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Thursday, February 9, 2012

Mortgage rate reversal as 2.99% rate disappears


So the big news this week was Royal Bank announcing on Tuesday that the dirt-cheap mortgages being offered had been shut down sooner than expected.

Other banks quickly followed suit as the historical low rate of 2.99%, which was supposed to be available until the end of the month, was abruptly ended.

RBC and TD were both offering four-year fixed-rate mortgages with a 30-year-amortization at 2.99 per cent, and had announced plans to keep those rates in place until the end of the month.The offers were in response to Bank of Montreal offering five-year fixed-rate mortgages over 25 years at 2.99 per cent. BMO’s move was a two-week offer that was eventually halted, but it led RBC and TD to match with extended offers to avoid losing market share.

The official reason offered was that a slight increase in bond yields this month had forced RBC and TD to pull the mortgage offers weeks ahead of schedule.

“The rates coming down were in response to a very aggressive move by a competitor and a need for us to defend our client base, and to defend our business. We didn’t lead it there, but we felt compelled to follow,” said David McKay, group head of Canadian banking at RBC. “When that market attacker corrected and raised their rates, it enabled us to say funding costs are going up, we’re not making enough spread at this rate ... and we need to raise pricing because the cost of funds is going up.”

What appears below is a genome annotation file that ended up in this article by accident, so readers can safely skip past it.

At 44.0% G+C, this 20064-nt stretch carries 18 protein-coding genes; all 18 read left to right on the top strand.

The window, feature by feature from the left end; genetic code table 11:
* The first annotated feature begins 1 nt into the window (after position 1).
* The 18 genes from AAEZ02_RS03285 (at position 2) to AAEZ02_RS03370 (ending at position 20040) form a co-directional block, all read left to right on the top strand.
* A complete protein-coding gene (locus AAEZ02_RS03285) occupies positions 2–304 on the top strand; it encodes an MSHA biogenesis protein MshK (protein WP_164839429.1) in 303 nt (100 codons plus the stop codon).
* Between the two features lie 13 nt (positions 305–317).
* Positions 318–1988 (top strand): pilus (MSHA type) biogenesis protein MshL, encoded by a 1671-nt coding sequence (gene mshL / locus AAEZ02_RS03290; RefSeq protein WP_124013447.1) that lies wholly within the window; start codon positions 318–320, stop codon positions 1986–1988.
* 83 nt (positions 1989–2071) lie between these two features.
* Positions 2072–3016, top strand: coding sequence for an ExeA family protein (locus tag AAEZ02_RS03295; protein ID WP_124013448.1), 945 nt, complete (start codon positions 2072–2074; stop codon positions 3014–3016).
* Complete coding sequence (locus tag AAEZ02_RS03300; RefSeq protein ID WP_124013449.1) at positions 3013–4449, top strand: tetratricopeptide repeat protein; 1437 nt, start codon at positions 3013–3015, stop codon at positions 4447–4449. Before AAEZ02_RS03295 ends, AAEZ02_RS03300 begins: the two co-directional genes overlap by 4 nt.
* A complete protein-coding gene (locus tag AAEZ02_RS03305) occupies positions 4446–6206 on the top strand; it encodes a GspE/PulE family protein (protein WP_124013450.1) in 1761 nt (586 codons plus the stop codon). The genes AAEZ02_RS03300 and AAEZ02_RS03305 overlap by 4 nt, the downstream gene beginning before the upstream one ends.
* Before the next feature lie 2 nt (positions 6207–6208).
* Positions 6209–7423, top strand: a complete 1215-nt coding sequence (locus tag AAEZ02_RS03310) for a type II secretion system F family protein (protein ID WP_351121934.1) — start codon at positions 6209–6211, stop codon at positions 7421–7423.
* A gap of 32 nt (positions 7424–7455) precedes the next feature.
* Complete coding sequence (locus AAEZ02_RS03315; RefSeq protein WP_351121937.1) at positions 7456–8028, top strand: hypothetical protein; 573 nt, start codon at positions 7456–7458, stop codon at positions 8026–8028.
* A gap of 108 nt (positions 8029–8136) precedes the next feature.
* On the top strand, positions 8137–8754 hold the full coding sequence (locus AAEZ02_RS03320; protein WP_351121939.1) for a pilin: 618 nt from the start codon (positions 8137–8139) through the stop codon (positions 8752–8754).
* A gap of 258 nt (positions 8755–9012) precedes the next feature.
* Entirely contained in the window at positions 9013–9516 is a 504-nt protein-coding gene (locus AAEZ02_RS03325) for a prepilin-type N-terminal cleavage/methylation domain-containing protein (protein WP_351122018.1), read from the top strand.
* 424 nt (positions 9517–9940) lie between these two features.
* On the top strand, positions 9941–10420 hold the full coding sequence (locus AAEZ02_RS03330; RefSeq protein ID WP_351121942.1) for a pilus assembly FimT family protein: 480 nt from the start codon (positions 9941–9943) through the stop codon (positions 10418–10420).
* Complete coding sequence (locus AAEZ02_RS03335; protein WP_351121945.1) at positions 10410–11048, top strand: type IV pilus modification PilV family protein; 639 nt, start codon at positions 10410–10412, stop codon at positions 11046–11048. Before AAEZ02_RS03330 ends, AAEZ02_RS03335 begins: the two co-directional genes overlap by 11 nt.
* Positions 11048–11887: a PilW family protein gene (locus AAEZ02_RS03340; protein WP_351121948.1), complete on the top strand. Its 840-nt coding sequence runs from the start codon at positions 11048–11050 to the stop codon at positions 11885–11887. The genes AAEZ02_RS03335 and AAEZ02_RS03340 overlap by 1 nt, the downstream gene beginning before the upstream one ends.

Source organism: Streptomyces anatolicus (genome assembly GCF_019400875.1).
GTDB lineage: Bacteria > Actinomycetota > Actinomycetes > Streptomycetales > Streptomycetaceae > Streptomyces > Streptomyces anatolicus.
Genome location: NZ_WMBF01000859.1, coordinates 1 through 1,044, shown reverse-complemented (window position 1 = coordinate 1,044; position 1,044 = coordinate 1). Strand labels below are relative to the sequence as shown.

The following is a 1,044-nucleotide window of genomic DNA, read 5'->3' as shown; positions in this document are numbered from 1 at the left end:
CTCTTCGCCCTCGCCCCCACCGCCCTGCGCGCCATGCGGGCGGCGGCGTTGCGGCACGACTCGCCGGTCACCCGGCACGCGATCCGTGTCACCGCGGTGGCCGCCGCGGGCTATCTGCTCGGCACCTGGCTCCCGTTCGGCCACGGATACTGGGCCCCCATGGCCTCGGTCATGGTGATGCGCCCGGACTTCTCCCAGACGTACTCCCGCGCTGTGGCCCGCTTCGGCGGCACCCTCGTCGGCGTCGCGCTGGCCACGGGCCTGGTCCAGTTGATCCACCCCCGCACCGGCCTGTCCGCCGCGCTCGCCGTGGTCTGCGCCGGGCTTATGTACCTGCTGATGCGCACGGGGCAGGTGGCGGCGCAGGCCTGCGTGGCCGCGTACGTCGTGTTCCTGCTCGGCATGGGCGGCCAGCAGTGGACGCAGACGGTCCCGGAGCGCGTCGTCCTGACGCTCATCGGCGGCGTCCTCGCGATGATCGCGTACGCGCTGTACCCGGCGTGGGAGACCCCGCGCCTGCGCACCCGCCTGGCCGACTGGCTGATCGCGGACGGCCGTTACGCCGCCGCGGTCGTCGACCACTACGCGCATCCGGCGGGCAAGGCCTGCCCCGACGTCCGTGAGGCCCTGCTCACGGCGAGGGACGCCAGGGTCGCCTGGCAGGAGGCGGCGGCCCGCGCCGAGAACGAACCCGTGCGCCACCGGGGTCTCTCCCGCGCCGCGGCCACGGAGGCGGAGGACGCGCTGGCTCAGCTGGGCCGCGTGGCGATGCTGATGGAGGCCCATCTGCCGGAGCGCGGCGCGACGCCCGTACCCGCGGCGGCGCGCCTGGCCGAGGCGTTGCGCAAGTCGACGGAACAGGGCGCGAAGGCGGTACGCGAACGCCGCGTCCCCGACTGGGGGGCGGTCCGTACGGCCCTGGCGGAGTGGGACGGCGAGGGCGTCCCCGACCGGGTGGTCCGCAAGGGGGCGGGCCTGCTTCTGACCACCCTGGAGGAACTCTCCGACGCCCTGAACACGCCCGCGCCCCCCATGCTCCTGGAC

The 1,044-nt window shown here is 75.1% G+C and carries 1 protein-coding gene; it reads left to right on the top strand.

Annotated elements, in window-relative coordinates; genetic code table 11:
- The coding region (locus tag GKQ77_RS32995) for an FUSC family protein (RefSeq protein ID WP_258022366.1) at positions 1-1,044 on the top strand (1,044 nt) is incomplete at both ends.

Err... it 'enabled' us to say funding costs are going up?

Interestingly the Globe and Mail noted that 'sources' indicated that officials in Ottawa were not happy with the price war the banks were waging on mortgages, since it potentially encouraged people to borrow more money.

More interestingly Frank Techar, head of personal and commercial banking in Canada for BMO. said BMO began offering the 2.99-per-cent rate as a way to promote its 25-year mortgages, rather than 30-year amortizations. 

“We went to 2.99 per cent to draw attention to the benefits of having a mortgage with a maximum amortization of 25 years."

Sounds to me like the public is getting primed for the drop from 30 year amortizations to 25 year amortizations.

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